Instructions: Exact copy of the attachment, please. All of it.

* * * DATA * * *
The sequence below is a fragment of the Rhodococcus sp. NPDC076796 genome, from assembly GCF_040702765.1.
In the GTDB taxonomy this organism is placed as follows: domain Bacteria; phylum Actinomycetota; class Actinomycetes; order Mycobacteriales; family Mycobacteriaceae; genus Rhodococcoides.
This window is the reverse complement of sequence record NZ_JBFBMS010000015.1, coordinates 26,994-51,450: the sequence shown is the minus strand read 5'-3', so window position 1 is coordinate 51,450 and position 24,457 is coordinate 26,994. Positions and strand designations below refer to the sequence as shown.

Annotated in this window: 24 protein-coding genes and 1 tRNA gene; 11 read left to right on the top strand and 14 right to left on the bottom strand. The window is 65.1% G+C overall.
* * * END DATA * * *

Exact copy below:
The sequence below is a fragment of the Rhodococcus sp. NPDC076796 genome, from assembly GCF_040702765.1.
In the GTDB taxonomy this organism is placed as follows: domain Bacteria; phylum Actinomycetota; class Actinomycetes; order Mycobacteriales; family Mycobacteriaceae; genus Rhodococcoides.
This window is the reverse complement of sequence record NZ_JBFBMS010000015.1, coordinates 26,994-51,450: the sequence shown is the minus strand read 5'-3', so window position 1 is coordinate 51,450 and position 24,457 is coordinate 26,994. Positions and strand designations below refer to the sequence as shown.

Annotated in this window: 24 protein-coding genes and 1 tRNA gene; 11 read left to right on the top strand and 14 right to left on the bottom strand. The window is 65.1% G+C overall.